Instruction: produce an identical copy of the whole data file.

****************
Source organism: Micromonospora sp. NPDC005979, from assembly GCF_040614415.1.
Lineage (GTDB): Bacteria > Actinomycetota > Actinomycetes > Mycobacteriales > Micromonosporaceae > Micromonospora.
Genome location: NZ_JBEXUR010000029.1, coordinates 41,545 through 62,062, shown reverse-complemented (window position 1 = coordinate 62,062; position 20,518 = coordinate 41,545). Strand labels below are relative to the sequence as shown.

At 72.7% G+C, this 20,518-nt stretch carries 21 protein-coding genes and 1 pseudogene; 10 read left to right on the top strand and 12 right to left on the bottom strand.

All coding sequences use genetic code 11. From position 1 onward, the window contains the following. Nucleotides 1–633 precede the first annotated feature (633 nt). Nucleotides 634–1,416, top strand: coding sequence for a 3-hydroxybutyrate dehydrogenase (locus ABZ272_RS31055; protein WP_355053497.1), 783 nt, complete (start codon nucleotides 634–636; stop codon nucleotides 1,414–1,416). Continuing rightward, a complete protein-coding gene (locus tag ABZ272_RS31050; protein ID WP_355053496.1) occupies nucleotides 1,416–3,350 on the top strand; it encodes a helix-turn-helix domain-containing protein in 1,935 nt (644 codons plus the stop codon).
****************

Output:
Source organism: Micromonospora sp. NPDC005979, from assembly GCF_040614415.1.
Lineage (GTDB): Bacteria > Actinomycetota > Actinomycetes > Mycobacteriales > Micromonosporaceae > Micromonospora.
Genome location: NZ_JBEXUR010000029.1, coordinates 41,545 through 62,062, shown reverse-complemented (window position 1 = coordinate 62,062; position 20,518 = coordinate 41,545). Strand labels below are relative to the sequence as shown.

At 72.7% G+C, this 20,518-nt stretch carries 21 protein-coding genes and 1 pseudogene; 10 read left to right on the top strand and 12 right to left on the bottom strand.

All coding sequences use genetic code 11. From position 1 onward, the window contains the following. Nucleotides 1–633 precede the first annotated feature (633 nt). Nucleotides 634–1,416, top strand: coding sequence for a 3-hydroxybutyrate dehydrogenase (locus ABZ272_RS31055; protein WP_355053497.1), 783 nt, complete (start codon nucleotides 634–636; stop codon nucleotides 1,414–1,416). Continuing rightward, a complete protein-coding gene (locus tag ABZ272_RS31050; protein ID WP_355053496.1) occupies nucleotides 1,416–3,350 on the top strand; it encodes a helix-turn-helix domain-containing protein in 1,935 nt (644 codons plus the stop codon).